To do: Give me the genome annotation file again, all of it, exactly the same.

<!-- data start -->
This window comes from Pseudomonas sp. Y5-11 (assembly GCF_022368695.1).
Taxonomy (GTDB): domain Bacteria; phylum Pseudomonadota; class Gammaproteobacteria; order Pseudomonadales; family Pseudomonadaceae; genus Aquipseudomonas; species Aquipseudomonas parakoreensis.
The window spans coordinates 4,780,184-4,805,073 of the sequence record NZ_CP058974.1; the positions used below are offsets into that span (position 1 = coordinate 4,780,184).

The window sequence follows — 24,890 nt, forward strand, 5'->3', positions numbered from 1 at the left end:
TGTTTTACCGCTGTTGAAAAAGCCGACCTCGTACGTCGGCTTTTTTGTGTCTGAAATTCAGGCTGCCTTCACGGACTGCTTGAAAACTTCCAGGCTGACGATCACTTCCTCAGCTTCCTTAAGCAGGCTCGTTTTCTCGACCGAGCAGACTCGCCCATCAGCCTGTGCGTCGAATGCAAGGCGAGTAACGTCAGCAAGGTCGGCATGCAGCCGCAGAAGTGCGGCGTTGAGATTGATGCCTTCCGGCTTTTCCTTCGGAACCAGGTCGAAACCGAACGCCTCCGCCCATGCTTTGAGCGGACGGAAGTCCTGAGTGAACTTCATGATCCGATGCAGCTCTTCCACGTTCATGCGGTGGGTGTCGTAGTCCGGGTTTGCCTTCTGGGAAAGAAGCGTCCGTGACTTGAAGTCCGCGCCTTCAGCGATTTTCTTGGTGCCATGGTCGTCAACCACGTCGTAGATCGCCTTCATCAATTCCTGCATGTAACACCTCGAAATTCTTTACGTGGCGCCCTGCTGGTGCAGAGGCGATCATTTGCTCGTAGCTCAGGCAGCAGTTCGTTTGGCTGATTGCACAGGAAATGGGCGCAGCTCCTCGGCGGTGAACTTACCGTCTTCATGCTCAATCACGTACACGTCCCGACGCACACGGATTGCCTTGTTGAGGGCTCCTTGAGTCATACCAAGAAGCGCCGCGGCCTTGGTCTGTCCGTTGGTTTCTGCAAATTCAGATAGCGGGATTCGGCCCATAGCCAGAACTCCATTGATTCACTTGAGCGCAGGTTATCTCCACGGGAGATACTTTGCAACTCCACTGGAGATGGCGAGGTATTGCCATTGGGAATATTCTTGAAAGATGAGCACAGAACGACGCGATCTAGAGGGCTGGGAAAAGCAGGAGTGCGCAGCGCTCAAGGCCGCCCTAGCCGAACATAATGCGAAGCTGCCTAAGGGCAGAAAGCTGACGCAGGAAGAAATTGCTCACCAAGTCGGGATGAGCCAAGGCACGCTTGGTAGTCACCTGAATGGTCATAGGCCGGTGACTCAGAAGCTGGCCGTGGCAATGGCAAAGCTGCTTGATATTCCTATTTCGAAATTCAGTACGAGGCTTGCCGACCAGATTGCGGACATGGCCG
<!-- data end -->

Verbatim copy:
This window comes from Pseudomonas sp. Y5-11 (assembly GCF_022368695.1).
Taxonomy (GTDB): domain Bacteria; phylum Pseudomonadota; class Gammaproteobacteria; order Pseudomonadales; family Pseudomonadaceae; genus Aquipseudomonas; species Aquipseudomonas parakoreensis.
The window spans coordinates 4,780,184-4,805,073 of the sequence record NZ_CP058974.1; the positions used below are offsets into that span (position 1 = coordinate 4,780,184).

The window sequence follows — 24,890 nt, forward strand, 5'->3', positions numbered from 1 at the left end:
TGTTTTACCGCTGTTGAAAAAGCCGACCTCGTACGTCGGCTTTTTTGTGTCTGAAATTCAGGCTGCCTTCACGGACTGCTTGAAAACTTCCAGGCTGACGATCACTTCCTCAGCTTCCTTAAGCAGGCTCGTTTTCTCGACCGAGCAGACTCGCCCATCAGCCTGTGCGTCGAATGCAAGGCGAGTAACGTCAGCAAGGTCGGCATGCAGCCGCAGAAGTGCGGCGTTGAGATTGATGCCTTCCGGCTTTTCCTTCGGAACCAGGTCGAAACCGAACGCCTCCGCCCATGCTTTGAGCGGACGGAAGTCCTGAGTGAACTTCATGATCCGATGCAGCTCTTCCACGTTCATGCGGTGGGTGTCGTAGTCCGGGTTTGCCTTCTGGGAAAGAAGCGTCCGTGACTTGAAGTCCGCGCCTTCAGCGATTTTCTTGGTGCCATGGTCGTCAACCACGTCGTAGATCGCCTTCATCAATTCCTGCATGTAACACCTCGAAATTCTTTACGTGGCGCCCTGCTGGTGCAGAGGCGATCATTTGCTCGTAGCTCAGGCAGCAGTTCGTTTGGCTGATTGCACAGGAAATGGGCGCAGCTCCTCGGCGGTGAACTTACCGTCTTCATGCTCAATCACGTACACGTCCCGACGCACACGGATTGCCTTGTTGAGGGCTCCTTGAGTCATACCAAGAAGCGCCGCGGCCTTGGTCTGTCCGTTGGTTTCTGCAAATTCAGATAGCGGGATTCGGCCCATAGCCAGAACTCCATTGATTCACTTGAGCGCAGGTTATCTCCACGGGAGATACTTTGCAACTCCACTGGAGATGGCGAGGTATTGCCATTGGGAATATTCTTGAAAGATGAGCACAGAACGACGCGATCTAGAGGGCTGGGAAAAGCAGGAGTGCGCAGCGCTCAAGGCCGCCCTAGCCGAACATAATGCGAAGCTGCCTAAGGGCAGAAAGCTGACGCAGGAAGAAATTGCTCACCAAGTCGGGATGAGCCAAGGCACGCTTGGTAGTCACCTGAATGGTCATAGGCCGGTGACTCAGAAGCTGGCCGTGGCAATGGCAAAGCTGCTTGATATTCCTATTTCGAAATTCAGTACGAGGCTTGCCGACCAGATTGCGGACATGGCCG